A roundup of local water stories plus odds and ends

If you haven’t heard, our blog server crashed on Monday and was on and off all day Tuesday. Hopefully, it’s back to normal, but the situation has thrown me off my game.

I’m taking the next two days off, so I may not post much, if anything, more until Monday. But feel free to comment on any of the items below or any other postings. There shouldn’t be much, if any, delay for your comments to appear.

So let’s catch up on a few local water-related stories in the news:

Haven Lake weed treatment: Lake resident Monica Harle turned up the heat on plans to treat the lake a second time when her attorney sent letters to area property owners. She has taken the legal position that the homeowners association, which ordered the treatment, cannot speak for all the property owners. As a result, killing the weeds could violate the property rights of those who don’t want the treatment. Read more in today’s story.

Seabeck Marina: Washington Department of Ecology has not squashed this project. In fact, agency officials seem to be saying that they’re looking for a way to approve it. Meanwhile, the Suquamish Tribe has indicated that it won’t stand in the way. Read Brynn Grimley’s story.

Shellfish settlement: Some commercial shellfish growers are wondering if the tribes will reject their claims for an exemption from 50-50 sharing. In comments on the story, some people are reacting by attacking the tribes. Please don’t overlook the most significant point: Attorneys for the growers helped negotiate a $33 million deal with the tribes that required certain documents as proof of commercial ownership. Since all the parties approved the deal, the tribes cannot be blamed if these documents are difficult to come by. It’s actually a pretty complicated issue, and I’ve tried to explain the basics in a story.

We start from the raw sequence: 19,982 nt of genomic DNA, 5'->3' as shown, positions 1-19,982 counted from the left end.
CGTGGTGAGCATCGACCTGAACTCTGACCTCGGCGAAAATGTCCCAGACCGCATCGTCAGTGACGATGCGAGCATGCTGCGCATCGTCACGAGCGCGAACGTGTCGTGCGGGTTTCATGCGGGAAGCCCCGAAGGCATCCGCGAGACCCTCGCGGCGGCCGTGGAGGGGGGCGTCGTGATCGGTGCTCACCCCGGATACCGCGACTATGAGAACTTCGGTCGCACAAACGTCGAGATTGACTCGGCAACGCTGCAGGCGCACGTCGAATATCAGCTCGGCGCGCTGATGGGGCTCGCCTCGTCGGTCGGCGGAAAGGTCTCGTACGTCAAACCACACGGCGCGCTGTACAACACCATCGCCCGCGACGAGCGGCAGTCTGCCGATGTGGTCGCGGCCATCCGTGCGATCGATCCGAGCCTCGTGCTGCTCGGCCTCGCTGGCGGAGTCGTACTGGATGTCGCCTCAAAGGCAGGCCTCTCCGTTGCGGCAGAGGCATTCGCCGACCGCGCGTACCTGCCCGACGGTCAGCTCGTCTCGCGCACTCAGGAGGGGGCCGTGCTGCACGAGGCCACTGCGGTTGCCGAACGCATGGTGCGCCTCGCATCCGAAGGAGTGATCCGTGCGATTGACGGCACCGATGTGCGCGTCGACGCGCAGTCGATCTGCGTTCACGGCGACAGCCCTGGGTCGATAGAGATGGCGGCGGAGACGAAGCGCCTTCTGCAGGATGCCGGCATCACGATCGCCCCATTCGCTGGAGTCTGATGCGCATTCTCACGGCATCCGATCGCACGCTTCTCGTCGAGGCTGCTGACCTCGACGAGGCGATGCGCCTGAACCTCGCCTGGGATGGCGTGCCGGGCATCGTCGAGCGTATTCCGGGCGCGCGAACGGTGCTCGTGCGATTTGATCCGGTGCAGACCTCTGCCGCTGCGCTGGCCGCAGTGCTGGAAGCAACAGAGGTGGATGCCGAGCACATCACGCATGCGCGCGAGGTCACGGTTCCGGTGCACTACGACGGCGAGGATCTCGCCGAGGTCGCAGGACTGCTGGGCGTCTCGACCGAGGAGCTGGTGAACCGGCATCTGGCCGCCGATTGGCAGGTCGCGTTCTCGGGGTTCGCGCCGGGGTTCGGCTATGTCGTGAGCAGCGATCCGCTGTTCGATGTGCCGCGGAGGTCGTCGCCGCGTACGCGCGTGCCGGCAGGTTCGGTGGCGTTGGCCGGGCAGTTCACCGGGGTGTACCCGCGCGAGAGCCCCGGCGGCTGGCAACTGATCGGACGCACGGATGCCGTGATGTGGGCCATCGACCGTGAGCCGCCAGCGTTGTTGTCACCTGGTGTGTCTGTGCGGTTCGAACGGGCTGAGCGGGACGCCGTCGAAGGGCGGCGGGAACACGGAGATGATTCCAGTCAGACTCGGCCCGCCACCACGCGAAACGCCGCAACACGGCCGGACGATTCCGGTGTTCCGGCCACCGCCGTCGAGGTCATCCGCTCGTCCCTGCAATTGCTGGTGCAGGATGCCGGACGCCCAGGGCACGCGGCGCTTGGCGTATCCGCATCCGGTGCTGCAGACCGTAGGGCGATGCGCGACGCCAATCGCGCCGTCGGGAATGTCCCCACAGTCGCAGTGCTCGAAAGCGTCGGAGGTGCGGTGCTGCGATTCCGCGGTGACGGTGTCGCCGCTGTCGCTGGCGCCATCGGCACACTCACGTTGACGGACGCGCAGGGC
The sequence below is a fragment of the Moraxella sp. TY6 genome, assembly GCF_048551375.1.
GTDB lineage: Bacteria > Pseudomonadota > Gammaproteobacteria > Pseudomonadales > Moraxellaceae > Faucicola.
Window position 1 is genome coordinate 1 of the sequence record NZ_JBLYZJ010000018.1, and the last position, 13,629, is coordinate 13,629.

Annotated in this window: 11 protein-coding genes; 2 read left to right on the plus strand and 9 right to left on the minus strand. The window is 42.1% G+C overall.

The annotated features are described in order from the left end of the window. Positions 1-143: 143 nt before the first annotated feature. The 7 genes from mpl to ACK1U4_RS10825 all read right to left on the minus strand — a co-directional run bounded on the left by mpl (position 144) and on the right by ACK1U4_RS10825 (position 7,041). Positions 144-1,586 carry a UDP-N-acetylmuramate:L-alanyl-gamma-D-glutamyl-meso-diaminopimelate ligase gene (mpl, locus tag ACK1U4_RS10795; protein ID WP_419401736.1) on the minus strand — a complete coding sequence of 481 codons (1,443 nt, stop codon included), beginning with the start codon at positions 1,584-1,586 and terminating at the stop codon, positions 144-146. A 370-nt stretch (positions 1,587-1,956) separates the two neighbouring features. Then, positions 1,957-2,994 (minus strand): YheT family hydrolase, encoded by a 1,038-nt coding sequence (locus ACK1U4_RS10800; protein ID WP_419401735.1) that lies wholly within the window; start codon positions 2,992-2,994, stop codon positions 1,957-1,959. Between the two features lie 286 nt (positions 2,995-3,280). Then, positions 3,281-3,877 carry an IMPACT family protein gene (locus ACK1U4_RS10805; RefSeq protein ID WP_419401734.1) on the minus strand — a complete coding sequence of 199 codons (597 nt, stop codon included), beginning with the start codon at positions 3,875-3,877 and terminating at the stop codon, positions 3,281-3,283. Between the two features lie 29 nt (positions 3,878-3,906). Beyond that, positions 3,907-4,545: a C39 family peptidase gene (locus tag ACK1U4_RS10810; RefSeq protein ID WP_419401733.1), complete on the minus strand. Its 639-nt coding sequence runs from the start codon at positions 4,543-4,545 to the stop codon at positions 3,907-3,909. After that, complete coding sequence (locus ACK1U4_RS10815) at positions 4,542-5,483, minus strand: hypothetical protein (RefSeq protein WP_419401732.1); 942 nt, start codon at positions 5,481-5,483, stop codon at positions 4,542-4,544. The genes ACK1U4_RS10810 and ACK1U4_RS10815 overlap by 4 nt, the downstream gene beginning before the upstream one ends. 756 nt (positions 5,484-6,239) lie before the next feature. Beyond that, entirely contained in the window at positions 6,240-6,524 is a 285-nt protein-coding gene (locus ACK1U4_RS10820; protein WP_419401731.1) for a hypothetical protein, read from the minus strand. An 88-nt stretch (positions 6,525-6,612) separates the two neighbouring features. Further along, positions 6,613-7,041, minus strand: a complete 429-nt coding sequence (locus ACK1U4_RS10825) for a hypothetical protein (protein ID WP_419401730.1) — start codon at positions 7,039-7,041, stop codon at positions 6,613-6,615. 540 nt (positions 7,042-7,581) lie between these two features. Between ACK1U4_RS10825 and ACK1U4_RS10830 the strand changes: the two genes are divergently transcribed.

Chico Creek: The long-awaited Chico Creek restoration at Kitsap Golf and Country Club is under way, as I mentioned in a story Tuesday. It is unfortunate that the project had to be broken into two parts — three if you count the culvert replacement — but this should be a great improvement for salmon migration. By the way, planners are trying to decide where to install a salmon-viewing platform that I’m sure would get a lot of use.

One thought on “A roundup of local water stories plus odds and ends

  1. “…legal position that the homeowners association, which ordered the treatment, cannot speak for all the property owners….”

    On matters of poisoning the lake waters or vegetation around the homes… Monica Harle has to be right…but, usually, a homeowner association does manage the overall complex of homes within the association. Management is what the homeowner pays for yearly….but unless each homeowner agreed to the poisoning, the association shouldn’t be allowed to do it….so it seems to me.

    Thanks for the update, Chris…have a wonderful time off!
    Sharon O’Hara

Leave a Reply

Your email address will not be published. Required fields are marked *

Before you post, please complete the prompt below.

Enter the word yellow here: